Ruthie becomes enraged that Tommy is spending so much time working, and begins seeing Andy, who is Tommy’s roommate, out of spite. Tommy pays no attention to this, Lois is the one he wants, but, unfortunately, she is a married woman.
Luckily for Tommy, the marriage between Lois and Fred is dissolving. While they do not become bitter towards each other, they come to a mutual agreement that their marriage has ended, and they do agree to a divorce after Lois becomes fully aware of her husband’s infidelity when she discovers the key to a mutual friend’s room in his pants pocket.
Before Tommy can know all of this, he makes plans to marry Ruthie, quit the office, and work for her father. On his last night working for Lois, he learns of her divorce, and Ruthie, enraged after being stood up for a date by Tommy, barges into the office to see the two dining intimately.
“You’ve humiliated me for the last time!” she exclaims.
Indeed she has, because now with Fred and Ruthie out of the picture, Lois and Tommy can go on together as a husband and wife team of the 400 Magazine.
To many Kay Francis fans, Man Wanted is one of her best films. It’s easy to see why. Not only does she complete her characterization as Lois Ames with an intelligent, knowing performance in a film which doesn’t give her much to do, but she’s refreshingly cheerful and overly flirty with her leading men.
Watch her in her opening scene with Kenneth Thomas in the office. As they make their plans for lunch, she flashes a huge smile and gently rubs her nose against his. Then when she and David Manners are taking their notes, she dangles her shoe off of the tip of her toes.
Also mentionable is her stunning photography. Look how cinematographer Gregg Toland has her steadily approach the camera reading a note only to look up and smile as she firsts meets David Manners in the office.
It’s a million-dollar shot.
Interestingly, many pointed to David Manners as being a perfect choice for Kay’s leading man because of his youthful persona opposite her mature professional. Four years older than Kay in real life, he is one of her best costars. The two have unusually good chemistry. All of their scenes have them looking at each other with emotions becoming visible from within the eye.
What makes this even more mentionable is the fact that they really didn’t click during the production. In Kay’s mind, David played around too much, while he considered her uptight and not easy to worth with.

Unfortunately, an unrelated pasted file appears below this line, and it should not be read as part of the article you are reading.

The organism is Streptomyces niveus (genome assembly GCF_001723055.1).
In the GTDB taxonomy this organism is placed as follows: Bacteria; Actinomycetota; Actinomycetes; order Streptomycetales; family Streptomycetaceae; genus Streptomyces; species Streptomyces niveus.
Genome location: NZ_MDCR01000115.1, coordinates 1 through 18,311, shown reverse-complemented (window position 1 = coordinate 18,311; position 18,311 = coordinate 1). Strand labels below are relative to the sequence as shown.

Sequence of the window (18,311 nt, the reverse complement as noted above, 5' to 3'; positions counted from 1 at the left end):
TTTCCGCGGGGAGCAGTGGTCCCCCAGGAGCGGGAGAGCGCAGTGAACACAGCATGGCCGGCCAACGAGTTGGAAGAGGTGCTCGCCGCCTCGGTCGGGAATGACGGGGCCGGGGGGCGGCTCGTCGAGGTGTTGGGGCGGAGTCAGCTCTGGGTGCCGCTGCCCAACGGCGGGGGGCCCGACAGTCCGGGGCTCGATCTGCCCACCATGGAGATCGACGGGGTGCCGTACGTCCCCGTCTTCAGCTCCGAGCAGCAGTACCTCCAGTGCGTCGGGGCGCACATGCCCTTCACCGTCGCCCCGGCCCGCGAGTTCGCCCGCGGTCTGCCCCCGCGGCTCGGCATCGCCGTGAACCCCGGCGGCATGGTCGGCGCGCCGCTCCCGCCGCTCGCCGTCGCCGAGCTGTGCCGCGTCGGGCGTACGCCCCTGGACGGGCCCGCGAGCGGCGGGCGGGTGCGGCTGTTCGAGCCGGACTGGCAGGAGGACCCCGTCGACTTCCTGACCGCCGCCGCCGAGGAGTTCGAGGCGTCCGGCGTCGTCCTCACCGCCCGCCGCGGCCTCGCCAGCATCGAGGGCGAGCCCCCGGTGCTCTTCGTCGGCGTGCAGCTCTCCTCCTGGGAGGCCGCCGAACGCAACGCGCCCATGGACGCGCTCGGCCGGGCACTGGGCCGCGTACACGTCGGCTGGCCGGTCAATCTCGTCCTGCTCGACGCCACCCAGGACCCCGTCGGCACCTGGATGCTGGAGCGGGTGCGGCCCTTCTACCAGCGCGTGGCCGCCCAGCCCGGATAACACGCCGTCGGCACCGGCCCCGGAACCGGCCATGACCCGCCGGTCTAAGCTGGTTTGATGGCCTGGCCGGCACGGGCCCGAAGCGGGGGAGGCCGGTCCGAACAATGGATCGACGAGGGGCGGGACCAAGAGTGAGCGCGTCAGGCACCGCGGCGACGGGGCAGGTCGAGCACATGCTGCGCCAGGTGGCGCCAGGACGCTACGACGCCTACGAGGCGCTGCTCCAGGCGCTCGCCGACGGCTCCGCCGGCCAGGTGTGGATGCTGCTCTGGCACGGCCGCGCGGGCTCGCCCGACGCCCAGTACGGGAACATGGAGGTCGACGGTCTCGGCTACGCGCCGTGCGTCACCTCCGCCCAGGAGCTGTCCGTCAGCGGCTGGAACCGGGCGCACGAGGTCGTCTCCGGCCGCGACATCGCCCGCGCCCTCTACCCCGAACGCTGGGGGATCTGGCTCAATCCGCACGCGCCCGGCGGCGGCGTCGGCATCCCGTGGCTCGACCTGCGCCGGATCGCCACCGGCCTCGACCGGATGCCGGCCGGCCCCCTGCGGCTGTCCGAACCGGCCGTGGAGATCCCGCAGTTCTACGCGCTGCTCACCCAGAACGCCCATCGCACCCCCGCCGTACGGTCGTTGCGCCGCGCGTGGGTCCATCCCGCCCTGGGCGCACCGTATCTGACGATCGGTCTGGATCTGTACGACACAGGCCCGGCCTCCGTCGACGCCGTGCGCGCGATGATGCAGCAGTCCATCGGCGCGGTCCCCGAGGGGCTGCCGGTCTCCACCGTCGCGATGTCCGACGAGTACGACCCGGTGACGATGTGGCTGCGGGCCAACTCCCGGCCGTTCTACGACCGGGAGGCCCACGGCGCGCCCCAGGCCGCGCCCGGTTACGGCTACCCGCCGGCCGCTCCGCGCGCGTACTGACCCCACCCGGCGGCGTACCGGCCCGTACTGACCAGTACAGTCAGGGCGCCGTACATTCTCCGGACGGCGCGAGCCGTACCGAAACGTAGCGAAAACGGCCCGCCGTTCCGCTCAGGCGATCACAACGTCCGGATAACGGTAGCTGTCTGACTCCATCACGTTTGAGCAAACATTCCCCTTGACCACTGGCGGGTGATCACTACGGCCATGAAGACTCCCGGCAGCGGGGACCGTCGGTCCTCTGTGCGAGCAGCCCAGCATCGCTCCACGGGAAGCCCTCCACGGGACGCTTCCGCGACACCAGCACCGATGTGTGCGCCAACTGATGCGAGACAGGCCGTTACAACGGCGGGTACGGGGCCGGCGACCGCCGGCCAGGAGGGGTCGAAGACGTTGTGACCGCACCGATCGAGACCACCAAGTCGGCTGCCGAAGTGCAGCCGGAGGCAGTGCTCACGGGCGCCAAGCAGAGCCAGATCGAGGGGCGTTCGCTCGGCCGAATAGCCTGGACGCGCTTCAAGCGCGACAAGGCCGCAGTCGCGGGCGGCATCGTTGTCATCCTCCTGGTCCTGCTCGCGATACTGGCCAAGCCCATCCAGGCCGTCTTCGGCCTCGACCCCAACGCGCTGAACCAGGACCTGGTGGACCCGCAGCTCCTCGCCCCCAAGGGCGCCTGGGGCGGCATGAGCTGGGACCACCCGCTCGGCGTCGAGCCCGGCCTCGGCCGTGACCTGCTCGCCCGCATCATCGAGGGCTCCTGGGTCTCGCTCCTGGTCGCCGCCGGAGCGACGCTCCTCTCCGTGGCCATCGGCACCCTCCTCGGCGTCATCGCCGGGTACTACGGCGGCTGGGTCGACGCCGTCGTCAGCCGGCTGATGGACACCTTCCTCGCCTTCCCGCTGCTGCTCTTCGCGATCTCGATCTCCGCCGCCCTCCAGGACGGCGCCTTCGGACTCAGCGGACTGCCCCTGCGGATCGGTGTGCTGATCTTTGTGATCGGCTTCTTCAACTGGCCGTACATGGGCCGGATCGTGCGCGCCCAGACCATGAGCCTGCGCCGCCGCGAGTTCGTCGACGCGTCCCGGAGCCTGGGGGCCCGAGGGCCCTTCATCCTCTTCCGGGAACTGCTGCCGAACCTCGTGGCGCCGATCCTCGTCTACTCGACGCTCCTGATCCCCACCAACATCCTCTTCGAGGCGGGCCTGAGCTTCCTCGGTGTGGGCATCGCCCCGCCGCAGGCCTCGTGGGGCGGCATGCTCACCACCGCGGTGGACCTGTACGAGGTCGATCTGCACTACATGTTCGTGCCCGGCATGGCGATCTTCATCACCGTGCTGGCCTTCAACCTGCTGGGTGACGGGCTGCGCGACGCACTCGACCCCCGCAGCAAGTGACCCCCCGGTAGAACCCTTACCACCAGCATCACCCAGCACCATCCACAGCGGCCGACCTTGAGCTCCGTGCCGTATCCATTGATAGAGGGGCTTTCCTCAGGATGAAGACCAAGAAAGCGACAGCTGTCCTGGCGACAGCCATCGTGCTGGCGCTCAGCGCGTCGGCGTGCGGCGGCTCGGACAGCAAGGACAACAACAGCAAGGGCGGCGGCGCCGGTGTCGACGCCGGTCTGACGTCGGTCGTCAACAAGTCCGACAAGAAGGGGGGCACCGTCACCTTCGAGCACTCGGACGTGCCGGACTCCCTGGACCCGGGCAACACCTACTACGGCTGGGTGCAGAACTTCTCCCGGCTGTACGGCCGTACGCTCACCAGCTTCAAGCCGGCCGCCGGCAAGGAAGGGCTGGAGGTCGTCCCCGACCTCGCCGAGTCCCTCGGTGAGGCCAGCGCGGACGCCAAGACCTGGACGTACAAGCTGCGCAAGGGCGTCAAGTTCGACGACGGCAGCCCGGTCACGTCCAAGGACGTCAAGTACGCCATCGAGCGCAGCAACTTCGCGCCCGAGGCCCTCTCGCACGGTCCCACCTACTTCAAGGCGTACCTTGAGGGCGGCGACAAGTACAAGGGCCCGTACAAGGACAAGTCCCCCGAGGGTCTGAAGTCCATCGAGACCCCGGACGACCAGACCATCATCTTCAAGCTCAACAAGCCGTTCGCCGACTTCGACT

Andy Devine is the comedian as usual, which is how it should be. On the opposite side of the fence this time, Una Merkel really goes all out with her performance as Ruth. She makes no attempts for audience sympathy, and shrieks her way through the film, making one want to hop on the other side of the camera and smack her.
William Dieterle, who directed Kay in The White Angel (1936), among other films, does great with the thin material. He makes this enjoyable fluff easy to watch by wasting no time with unimportant asides and silly, unnecessary scenes. His ability to succeed with this material is that he doesn’t make the drama too over the top, and the comedy is done with a hesitance and subtlety which makes it unlike the other films of that era which were either going completely in one direction or another.
Kay Francis radiates so much charm throughout “Man Wanted” at Warners’ Strand this week that the familiar theme somehow does not matter. She is ably assisted by David Manners and a well-balanced cast. The screen play, originally called “A Dangerous Brunette,” is the very thing for Miss Francis, who dresses with such good taste.
As for the story, it is that of two ill-matched persons, an ambitious woman and an indolent husband, who become bored with each other. She finds the ideal secretary in the person of David Manners and harmony in work leads to dangerous intimacy. And thus the theme unfurls itself in a manner to be expected. The husband, instead of the familiar boorish person, is quite likable; the secretary’s fiancée is not quite as refined as she ought to be, and Una Merkel does very well with this thankless rôle. As a picture “Man Wanted” is plausible and quite free from any jarring notes, and while it is neither original nor outstanding in any other way, it is somehow quite satisfactory.
The comic relief is injected in well-measured doses by Andy Devine. The directing work of Wilhelm Dieterle seems to be another feather in his cap.
Originally published in the New York Times, April 16, 1932.
From Photoplay, June 1932: